•  GM corn products responded to higher plant densities better than conventional corn.
  • GM corn products helped overcome the continuous corn yield penalty conventional corn experienced during the 2000 to 2005 comparison period.

For example, research at the University of Wisconsin showed that farmers planting GM corn products in a corn-on-corn rotation in 2000 had a lower potential risk of low yield (175 bu/acre) than farmers using a conventional corn-on-corn rotation. In 2005, the negative impact of the corn-on-corn rotation was not apparent for GM corn products but was still a problem in conventional corn-on-corn rotation.1 


Silage Corn Product Selection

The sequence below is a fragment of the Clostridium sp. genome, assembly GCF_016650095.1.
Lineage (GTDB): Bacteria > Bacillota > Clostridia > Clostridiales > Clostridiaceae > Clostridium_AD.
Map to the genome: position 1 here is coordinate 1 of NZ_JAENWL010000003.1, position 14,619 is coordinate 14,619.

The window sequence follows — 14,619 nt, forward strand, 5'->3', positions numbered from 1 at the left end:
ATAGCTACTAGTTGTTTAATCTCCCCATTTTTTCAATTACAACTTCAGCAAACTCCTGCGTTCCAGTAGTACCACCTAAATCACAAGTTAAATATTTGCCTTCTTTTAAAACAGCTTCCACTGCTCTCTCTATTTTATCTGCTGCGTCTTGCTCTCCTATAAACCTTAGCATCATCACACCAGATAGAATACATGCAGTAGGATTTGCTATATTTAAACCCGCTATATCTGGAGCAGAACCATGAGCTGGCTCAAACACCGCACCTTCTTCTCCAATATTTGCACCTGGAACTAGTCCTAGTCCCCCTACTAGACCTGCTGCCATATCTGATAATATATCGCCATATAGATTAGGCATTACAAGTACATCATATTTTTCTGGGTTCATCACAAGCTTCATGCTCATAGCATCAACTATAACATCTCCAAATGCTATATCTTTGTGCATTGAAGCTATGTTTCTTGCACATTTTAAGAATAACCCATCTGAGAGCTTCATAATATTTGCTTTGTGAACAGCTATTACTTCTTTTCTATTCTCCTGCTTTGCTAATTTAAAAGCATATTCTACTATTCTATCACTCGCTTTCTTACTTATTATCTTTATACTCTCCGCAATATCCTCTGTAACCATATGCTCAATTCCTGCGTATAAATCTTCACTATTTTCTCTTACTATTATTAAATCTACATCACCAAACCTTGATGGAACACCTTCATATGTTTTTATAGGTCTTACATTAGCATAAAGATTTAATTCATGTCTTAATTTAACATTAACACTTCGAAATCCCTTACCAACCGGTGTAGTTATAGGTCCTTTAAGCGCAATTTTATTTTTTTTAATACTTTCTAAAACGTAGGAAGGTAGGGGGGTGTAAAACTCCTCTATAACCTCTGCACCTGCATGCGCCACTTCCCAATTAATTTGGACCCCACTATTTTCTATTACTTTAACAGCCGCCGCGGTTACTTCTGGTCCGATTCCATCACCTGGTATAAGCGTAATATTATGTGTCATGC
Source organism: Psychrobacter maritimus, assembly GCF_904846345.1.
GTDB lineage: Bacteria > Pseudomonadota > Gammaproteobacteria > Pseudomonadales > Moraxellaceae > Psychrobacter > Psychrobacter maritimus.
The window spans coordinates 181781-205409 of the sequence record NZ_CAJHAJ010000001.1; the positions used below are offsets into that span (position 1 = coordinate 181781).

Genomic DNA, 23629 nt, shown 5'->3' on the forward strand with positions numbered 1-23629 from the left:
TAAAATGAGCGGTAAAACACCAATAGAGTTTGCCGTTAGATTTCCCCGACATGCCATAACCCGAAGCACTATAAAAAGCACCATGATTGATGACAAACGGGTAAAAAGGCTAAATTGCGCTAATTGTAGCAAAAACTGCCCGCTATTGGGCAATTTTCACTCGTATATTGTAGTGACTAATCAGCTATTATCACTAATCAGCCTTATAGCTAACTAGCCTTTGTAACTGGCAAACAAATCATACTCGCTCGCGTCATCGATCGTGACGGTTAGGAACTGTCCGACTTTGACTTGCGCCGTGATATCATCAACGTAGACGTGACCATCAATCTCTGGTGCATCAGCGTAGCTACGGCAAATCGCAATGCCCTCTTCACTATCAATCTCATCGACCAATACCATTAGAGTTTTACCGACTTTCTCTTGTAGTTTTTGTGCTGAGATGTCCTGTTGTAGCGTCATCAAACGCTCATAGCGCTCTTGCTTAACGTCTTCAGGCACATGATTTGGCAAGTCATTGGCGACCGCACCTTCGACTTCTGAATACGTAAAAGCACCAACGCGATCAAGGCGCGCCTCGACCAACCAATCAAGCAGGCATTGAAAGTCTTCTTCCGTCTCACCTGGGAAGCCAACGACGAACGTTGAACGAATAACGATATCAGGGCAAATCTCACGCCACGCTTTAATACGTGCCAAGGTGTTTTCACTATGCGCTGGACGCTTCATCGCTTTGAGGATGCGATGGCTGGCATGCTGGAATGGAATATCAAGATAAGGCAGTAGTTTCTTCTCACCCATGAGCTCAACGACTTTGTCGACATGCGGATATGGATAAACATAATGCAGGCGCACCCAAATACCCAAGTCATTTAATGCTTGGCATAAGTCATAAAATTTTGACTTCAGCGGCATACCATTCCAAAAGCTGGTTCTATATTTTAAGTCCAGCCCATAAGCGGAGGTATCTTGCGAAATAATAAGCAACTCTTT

Corn product selection is one of the most important decisions a corn silage producer can make to obtain the highest silage yield and quality forage.2 To help maximize yield potential, silage corn products should be planted early, at higher plant populations, and in narrower rows than corn grown for grain. For high quality forage, select corn products that are 5 to 10 relative maturity units higher than a product grown for grain in the same field.1 Increasing plant populations by 10 to 20% over those recommended for grain can help maximize silage yields. In University of Wisconsin research, maximum forage yield was measured at 44,000 plants/acre and 38,000 plants/acre for grain yield, while around 30,000 plants/acre was the minimum for maximizing grain and forage yield.3 Although population recommendations are generally higher for silage products, populations should not exceed the “upper end” recommendation for any corn product.